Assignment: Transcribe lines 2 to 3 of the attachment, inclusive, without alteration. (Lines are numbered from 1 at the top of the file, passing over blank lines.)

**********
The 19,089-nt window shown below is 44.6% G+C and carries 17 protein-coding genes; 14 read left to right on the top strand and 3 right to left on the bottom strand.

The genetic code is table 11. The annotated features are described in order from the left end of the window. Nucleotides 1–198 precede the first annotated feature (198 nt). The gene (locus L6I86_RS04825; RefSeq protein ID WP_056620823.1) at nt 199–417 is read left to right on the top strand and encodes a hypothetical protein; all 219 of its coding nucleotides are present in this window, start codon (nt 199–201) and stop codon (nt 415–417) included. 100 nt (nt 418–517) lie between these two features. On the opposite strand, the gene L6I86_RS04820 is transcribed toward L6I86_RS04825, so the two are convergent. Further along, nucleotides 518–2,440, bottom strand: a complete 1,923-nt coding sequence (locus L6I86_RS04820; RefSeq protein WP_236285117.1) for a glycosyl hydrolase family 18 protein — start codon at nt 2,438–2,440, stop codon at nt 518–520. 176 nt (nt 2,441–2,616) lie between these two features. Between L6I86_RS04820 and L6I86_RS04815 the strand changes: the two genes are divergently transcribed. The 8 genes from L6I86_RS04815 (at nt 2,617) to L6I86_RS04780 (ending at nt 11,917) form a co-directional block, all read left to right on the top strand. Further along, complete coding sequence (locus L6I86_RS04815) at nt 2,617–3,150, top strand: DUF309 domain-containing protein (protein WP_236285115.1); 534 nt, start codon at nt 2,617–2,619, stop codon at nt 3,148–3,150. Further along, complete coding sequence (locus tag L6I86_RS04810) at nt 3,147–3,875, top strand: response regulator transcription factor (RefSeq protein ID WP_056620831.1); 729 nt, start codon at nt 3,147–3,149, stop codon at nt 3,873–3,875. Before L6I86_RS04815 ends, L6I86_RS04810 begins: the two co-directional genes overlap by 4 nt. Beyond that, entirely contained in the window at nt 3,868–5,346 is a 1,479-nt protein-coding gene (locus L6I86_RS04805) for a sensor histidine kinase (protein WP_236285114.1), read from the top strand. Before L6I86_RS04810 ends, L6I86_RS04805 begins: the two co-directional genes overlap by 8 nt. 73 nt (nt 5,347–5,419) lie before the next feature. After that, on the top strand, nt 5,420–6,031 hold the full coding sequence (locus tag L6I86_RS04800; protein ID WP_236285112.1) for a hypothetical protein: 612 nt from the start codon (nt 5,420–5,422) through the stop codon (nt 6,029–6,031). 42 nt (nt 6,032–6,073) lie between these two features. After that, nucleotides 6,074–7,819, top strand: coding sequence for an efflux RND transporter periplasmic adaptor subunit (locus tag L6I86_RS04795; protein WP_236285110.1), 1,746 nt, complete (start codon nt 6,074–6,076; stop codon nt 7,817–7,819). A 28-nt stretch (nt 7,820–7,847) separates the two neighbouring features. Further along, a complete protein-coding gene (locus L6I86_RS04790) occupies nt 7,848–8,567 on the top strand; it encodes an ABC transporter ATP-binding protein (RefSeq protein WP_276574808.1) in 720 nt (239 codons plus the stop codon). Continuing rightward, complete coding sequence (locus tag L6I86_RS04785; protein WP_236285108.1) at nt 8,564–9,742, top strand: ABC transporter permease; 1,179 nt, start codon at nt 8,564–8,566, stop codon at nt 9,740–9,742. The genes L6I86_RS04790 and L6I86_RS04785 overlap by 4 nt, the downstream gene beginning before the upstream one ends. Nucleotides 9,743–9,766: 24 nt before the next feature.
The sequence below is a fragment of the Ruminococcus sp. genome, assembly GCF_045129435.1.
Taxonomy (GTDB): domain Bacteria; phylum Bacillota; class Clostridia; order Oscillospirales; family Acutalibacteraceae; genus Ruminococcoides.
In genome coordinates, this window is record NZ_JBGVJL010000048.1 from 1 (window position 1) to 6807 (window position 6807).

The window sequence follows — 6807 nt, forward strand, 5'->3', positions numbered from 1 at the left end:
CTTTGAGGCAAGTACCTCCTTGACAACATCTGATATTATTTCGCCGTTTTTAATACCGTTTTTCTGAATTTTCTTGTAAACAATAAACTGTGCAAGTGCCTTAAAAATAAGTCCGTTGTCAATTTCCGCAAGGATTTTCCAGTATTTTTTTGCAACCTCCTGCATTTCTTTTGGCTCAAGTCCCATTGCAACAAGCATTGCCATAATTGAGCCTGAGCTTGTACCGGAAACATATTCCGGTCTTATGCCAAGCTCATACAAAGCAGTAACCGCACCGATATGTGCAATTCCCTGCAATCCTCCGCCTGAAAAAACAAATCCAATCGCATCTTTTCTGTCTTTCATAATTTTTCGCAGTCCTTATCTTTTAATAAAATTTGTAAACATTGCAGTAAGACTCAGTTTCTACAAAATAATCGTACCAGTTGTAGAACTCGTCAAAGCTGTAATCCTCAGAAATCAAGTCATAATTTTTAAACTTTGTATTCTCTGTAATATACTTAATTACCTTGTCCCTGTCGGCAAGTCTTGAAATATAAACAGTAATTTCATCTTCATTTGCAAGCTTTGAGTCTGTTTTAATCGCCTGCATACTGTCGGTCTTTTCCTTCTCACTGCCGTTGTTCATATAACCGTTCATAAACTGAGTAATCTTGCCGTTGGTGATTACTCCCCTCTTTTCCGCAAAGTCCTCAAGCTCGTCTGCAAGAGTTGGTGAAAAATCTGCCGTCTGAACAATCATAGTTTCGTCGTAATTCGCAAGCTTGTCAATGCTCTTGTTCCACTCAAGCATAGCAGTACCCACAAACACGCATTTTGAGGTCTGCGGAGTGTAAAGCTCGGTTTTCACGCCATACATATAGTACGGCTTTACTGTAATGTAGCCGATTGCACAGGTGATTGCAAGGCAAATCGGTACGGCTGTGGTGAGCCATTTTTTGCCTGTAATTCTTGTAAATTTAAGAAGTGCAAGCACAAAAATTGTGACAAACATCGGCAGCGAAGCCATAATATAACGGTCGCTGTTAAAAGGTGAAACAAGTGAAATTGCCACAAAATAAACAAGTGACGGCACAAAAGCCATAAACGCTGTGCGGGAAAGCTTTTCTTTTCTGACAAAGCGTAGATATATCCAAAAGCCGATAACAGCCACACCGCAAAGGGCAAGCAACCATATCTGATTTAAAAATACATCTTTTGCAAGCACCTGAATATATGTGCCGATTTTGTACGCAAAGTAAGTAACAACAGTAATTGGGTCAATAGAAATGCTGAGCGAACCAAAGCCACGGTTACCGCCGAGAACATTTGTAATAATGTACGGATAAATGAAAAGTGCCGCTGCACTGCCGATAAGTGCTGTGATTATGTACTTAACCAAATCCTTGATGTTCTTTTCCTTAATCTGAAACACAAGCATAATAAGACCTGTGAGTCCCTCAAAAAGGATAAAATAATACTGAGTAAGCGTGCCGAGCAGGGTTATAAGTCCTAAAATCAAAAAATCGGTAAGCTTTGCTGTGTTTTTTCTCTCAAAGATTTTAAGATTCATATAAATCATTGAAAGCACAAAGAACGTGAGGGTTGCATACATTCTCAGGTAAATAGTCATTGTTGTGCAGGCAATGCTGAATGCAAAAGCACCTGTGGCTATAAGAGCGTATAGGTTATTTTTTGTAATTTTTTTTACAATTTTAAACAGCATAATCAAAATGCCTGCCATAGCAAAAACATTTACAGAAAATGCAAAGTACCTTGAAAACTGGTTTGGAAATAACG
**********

The genetic code is table 11. The annotated features are described in order from the left end of the window. Nucleotides 1–198 precede the first annotated feature (198 nt). The gene (locus L6I86_RS04825; RefSeq protein ID WP_056620823.1) at nt 199–417 is read left to right on the top strand and encodes a hypothetical protein; all 219 of its coding nucleotides are present in this window, start codon (nt 199–201) and stop codon (nt 415–417) included. 100 nt (nt 418–517) lie between these two features. On the opposite strand, the gene L6I86_RS04820 is transcribed toward L6I86_RS04825, so the two are convergent. Further along, nucleotides 518–2,440, bottom strand: a complete 1,923-nt coding sequence (locus L6I86_RS04820; RefSeq protein WP_236285117.1) for a glycosyl hydrolase family 18 protein — start codon at nt 2,438–2,440, stop codon at nt 518–520. 176 nt (nt 2,441–2,616) lie between these two features. Between L6I86_RS04820 and L6I86_RS04815 the strand changes: the two genes are divergently transcribed. The 8 genes from L6I86_RS04815 (at nt 2,617) to L6I86_RS04780 (ending at nt 11,917) form a co-directional block, all read left to right on the top strand. Further along, complete coding sequence (locus L6I86_RS04815) at nt 2,617–3,150, top strand: DUF309 domain-containing protein (protein WP_236285115.1); 534 nt, start codon at nt 2,617–2,619, stop codon at nt 3,148–3,150. Further along, complete coding sequence (locus tag L6I86_RS04810) at nt 3,147–3,875, top strand: response regulator transcription factor (RefSeq protein ID WP_056620831.1); 729 nt, start codon at nt 3,147–3,149, stop codon at nt 3,873–3,875. Before L6I86_RS04815 ends, L6I86_RS04810 begins: the two co-directional genes overlap by 4 nt. Beyond that, entirely contained in the window at nt 3,868–5,346 is a 1,479-nt protein-coding gene (locus L6I86_RS04805) for a sensor histidine kinase (protein WP_236285114.1), read from the top strand. Before L6I86_RS04810 ends, L6I86_RS04805 begins: the two co-directional genes overlap by 8 nt. 73 nt (nt 5,347–5,419) lie before the next feature. After that, on the top strand, nt 5,420–6,031 hold the full coding sequence (locus tag L6I86_RS04800; protein ID WP_236285112.1) for a hypothetical protein: 612 nt from the start codon (nt 5,420–5,422) through the stop codon (nt 6,029–6,031). 42 nt (nt 6,032–6,073) lie between these two features. After that, nucleotides 6,074–7,819, top strand: coding sequence for an efflux RND transporter periplasmic adaptor subunit (locus tag L6I86_RS04795; protein WP_236285110.1), 1,746 nt, complete (start codon nt 6,074–6,076; stop codon nt 7,817–7,819). A 28-nt stretch (nt 7,820–7,847) separates the two neighbouring features. Further along, a complete protein-coding gene (locus L6I86_RS04790) occupies nt 7,848–8,567 on the top strand; it encodes an ABC transporter ATP-binding protein (RefSeq protein WP_276574808.1) in 720 nt (239 codons plus the stop codon). Continuing rightward, complete coding sequence (locus tag L6I86_RS04785; protein WP_236285108.1) at nt 8,564–9,742, top strand: ABC transporter permease; 1,179 nt, start codon at nt 8,564–8,566, stop codon at nt 9,740–9,742. The genes L6I86_RS04790 and L6I86_RS04785 overlap by 4 nt, the downstream gene beginning before the upstream one ends. Nucleotides 9,743–9,766: 24 nt before the next feature.
The sequence below is a fragment of the Ruminococcus sp. genome, assembly GCF_045129435.1.